Search - Phantoms on DVD

Actors: Peter O'Toole, Ben Affleck, Rose McGowan, Joanna Going, Liev Schreiber
Director: Joe Chappelle
Genres: Drama, Horror, Science Fiction & Fantasy, Mystery & Suspense
R     1998     1hr 36min

A heart-stopping, edge-of-your-seat thriller with a hot cast of rising stars, PHANTOMS is the latest from master of suspense, Dean Koontz! Five lone survivors in a devastated town must face the unthinkable: a ferocious for...  more »


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Movie Details

Actors: Peter O'Toole, Ben Affleck, Rose McGowan, Joanna Going, Liev Schreiber
Director: Joe Chappelle
Creators: Andrew Rona, Bob Weinstein, Dean R. Koontz, Enrique Cerezo, Harvey Weinstein, Joel Soisson
Genres: Drama, Horror, Science Fiction & Fantasy, Mystery & Suspense
Sub-Genres: Drama, Horror, Science Fiction & Fantasy, Mystery & Suspense
Studio: Dimension
Format: DVD - Color,Widescreen,Letterboxed - Closed-captioned
DVD Release Date: 08/19/1998
Original Release Date: 01/23/1998
Theatrical Release Date: 01/23/1998
Release Year: 1998
Run Time: 1hr 36min
Screens: Color,Widescreen,Letterboxed
Number of Discs: 1
SwapaDVD Credits: 1
Total Copies: 0
Members Wishing: 1
MPAA Rating: R (Restricted)
Languages: English

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Member Movie Reviews

Tricia J. (triciaj) from ROCHESTER, NH
Reviewed on 6/14/2011...
I really like this movie if youve read the book you wont be dissapointed , a must for dean koontz fans. Well known actors that get the job done right.
1 of 1 member(s) found this review helpful.
Matt F.
Reviewed on 4/6/2010...
Decent little "ancient evil takes over a small town" horror flick that starts off with great potential and winds up a balled-up mess. I'll recommend it for he early atmosphere, but don't expect it to hold your attention for the entire duration of the movie.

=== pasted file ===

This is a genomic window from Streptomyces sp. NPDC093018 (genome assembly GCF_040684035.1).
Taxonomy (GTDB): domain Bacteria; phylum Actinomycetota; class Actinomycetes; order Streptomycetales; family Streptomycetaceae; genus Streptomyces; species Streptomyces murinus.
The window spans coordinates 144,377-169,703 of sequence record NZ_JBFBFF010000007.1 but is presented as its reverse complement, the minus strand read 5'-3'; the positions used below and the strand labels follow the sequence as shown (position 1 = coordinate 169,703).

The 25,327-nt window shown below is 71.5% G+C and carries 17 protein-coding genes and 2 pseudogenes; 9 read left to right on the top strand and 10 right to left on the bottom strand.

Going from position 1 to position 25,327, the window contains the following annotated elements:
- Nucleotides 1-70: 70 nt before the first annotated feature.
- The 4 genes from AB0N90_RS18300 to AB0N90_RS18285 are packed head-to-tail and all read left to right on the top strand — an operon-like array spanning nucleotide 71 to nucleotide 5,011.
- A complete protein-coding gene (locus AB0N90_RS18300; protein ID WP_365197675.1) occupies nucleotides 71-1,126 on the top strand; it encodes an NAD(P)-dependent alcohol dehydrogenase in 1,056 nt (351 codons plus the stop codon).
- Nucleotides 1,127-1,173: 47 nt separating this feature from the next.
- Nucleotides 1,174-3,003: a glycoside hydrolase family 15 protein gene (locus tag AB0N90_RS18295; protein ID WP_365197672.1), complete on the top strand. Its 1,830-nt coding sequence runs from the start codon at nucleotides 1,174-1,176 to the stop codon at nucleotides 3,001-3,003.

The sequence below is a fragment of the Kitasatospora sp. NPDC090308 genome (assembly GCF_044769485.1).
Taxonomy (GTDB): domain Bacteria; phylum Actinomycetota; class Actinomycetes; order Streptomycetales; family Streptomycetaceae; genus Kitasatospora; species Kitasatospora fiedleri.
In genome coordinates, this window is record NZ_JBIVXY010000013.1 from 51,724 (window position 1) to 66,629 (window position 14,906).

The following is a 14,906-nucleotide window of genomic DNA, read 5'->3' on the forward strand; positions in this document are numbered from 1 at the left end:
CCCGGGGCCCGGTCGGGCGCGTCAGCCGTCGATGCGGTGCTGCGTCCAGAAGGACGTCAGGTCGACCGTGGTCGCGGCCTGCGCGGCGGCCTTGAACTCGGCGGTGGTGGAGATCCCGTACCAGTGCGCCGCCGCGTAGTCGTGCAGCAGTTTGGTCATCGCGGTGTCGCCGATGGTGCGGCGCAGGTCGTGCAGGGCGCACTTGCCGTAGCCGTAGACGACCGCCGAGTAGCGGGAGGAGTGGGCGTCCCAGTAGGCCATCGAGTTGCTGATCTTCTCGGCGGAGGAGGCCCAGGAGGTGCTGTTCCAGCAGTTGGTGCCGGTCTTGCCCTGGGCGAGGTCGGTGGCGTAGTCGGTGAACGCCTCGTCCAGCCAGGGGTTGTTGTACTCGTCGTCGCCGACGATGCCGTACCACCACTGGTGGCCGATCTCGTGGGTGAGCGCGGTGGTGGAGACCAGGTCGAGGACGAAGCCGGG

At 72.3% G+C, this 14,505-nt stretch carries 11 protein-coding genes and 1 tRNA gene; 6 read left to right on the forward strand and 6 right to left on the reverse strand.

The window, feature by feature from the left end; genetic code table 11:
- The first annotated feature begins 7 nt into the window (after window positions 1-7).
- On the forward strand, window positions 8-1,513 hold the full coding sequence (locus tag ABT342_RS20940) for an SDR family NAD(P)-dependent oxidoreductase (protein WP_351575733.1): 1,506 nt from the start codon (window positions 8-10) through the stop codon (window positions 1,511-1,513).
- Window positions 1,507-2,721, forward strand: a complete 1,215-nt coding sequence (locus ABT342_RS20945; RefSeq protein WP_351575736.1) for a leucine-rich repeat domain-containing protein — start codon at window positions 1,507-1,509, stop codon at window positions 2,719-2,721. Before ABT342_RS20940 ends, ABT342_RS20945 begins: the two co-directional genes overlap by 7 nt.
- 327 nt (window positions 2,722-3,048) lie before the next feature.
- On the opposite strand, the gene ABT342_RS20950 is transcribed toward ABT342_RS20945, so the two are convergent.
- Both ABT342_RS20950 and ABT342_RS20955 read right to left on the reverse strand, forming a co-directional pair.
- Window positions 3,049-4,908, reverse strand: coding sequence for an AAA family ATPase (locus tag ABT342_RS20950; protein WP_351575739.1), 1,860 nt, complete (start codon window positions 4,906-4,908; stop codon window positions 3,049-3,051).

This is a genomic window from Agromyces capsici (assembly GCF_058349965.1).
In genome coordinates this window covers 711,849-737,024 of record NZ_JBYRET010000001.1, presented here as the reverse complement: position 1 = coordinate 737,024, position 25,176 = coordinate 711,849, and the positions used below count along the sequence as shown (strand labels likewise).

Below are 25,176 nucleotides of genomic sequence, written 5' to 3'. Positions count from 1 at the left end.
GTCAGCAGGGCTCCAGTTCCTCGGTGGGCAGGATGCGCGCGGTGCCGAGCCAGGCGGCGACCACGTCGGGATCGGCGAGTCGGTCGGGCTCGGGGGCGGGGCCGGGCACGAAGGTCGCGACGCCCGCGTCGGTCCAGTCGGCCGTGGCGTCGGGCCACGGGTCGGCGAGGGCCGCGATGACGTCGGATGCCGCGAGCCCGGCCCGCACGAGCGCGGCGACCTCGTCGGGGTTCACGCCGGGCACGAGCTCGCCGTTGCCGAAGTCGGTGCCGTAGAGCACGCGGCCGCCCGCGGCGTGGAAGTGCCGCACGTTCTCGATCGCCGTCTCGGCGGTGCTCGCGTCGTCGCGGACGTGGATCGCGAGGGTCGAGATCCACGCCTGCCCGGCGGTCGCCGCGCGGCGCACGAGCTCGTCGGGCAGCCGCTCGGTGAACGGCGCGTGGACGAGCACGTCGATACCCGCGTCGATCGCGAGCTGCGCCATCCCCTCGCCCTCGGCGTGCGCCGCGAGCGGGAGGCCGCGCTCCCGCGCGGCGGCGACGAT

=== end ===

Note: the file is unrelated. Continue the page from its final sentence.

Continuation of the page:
1 of 1 member(s) found this review helpful.
Kara B. (Kara) from TALLAHASSEE, FL
Reviewed on 12/5/2009...
Lots of action and hard decisions to be made throughout this one! Great thriller!
1 of 1 member(s) found this review helpful.
Nick H. from ALTON, IL
Reviewed on 8/21/2009...
A great monster movie. What made all the people in the small town in the Colorado mountains disappear? What is stalking the town? A female doctor (Joanna Going) and her younger sister (Rose McGowan) have to find out because they're stuck in the town and could very well be next. Read the Dean Koontz book, somewhat reworked by Koontz for the screenplay. Excellent cast, excellent thriller, great creature, a gratuitous horror-style ending I prefer to ignore.
1 of 1 member(s) found this review helpful.

Movie Reviews

Affleck was the bomb in phantoms.
Ryan Costantino | 09/22/2003
(5 out of 5 stars)

"Word, b****, Phantoms like a motherf***er!"
Good Adaptation
C. A. Luster | Burke, VA USA | 09/30/2004
(3 out of 5 stars)